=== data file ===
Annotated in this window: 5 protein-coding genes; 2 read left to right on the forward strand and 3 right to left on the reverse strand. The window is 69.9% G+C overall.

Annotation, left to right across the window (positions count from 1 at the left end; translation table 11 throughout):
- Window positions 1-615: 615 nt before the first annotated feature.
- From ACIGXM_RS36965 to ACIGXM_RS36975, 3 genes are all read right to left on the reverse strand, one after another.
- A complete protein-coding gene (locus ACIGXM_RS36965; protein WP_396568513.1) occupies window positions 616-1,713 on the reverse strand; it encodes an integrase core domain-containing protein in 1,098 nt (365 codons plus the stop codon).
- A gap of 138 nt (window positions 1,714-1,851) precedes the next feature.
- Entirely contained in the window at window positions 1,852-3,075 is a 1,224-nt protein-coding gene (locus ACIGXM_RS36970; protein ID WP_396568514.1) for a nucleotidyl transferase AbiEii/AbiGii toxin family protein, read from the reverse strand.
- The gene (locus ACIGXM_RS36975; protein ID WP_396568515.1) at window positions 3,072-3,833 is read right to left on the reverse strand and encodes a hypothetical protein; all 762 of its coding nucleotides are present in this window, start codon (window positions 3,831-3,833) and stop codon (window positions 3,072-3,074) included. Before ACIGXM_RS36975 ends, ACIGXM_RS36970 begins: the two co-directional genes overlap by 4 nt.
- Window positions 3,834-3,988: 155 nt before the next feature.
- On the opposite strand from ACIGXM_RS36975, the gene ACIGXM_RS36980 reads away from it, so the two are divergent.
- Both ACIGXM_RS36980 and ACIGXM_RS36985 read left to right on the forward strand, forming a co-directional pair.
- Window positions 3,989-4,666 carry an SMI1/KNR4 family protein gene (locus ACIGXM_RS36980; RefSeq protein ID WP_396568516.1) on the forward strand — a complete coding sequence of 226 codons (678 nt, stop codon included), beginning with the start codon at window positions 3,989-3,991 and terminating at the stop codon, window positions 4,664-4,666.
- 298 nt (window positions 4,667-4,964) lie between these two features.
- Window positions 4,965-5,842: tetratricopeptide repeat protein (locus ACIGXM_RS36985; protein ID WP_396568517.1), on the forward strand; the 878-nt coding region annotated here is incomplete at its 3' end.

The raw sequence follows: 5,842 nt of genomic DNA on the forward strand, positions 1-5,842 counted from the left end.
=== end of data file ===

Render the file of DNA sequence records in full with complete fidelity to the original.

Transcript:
Annotated in this window: 5 protein-coding genes; 2 read left to right on the forward strand and 3 right to left on the reverse strand. The window is 69.9% G+C overall.

Annotation, left to right across the window (positions count from 1 at the left end; translation table 11 throughout):
- Window positions 1-615: 615 nt before the first annotated feature.
- From ACIGXM_RS36965 to ACIGXM_RS36975, 3 genes are all read right to left on the reverse strand, one after another.
- A complete protein-coding gene (locus ACIGXM_RS36965; protein WP_396568513.1) occupies window positions 616-1,713 on the reverse strand; it encodes an integrase core domain-containing protein in 1,098 nt (365 codons plus the stop codon).
- A gap of 138 nt (window positions 1,714-1,851) precedes the next feature.
- Entirely contained in the window at window positions 1,852-3,075 is a 1,224-nt protein-coding gene (locus ACIGXM_RS36970; protein ID WP_396568514.1) for a nucleotidyl transferase AbiEii/AbiGii toxin family protein, read from the reverse strand.
- The gene (locus ACIGXM_RS36975; protein ID WP_396568515.1) at window positions 3,072-3,833 is read right to left on the reverse strand and encodes a hypothetical protein; all 762 of its coding nucleotides are present in this window, start codon (window positions 3,831-3,833) and stop codon (window positions 3,072-3,074) included. Before ACIGXM_RS36975 ends, ACIGXM_RS36970 begins: the two co-directional genes overlap by 4 nt.
- Window positions 3,834-3,988: 155 nt before the next feature.
- On the opposite strand from ACIGXM_RS36975, the gene ACIGXM_RS36980 reads away from it, so the two are divergent.
- Both ACIGXM_RS36980 and ACIGXM_RS36985 read left to right on the forward strand, forming a co-directional pair.
- Window positions 3,989-4,666 carry an SMI1/KNR4 family protein gene (locus ACIGXM_RS36980; RefSeq protein ID WP_396568516.1) on the forward strand — a complete coding sequence of 226 codons (678 nt, stop codon included), beginning with the start codon at window positions 3,989-3,991 and terminating at the stop codon, window positions 4,664-4,666.
- 298 nt (window positions 4,667-4,964) lie between these two features.
- Window positions 4,965-5,842: tetratricopeptide repeat protein (locus ACIGXM_RS36985; protein ID WP_396568517.1), on the forward strand; the 878-nt coding region annotated here is incomplete at its 3' end.

The raw sequence follows: 5,842 nt of genomic DNA on the forward strand, positions 1-5,842 counted from the left end.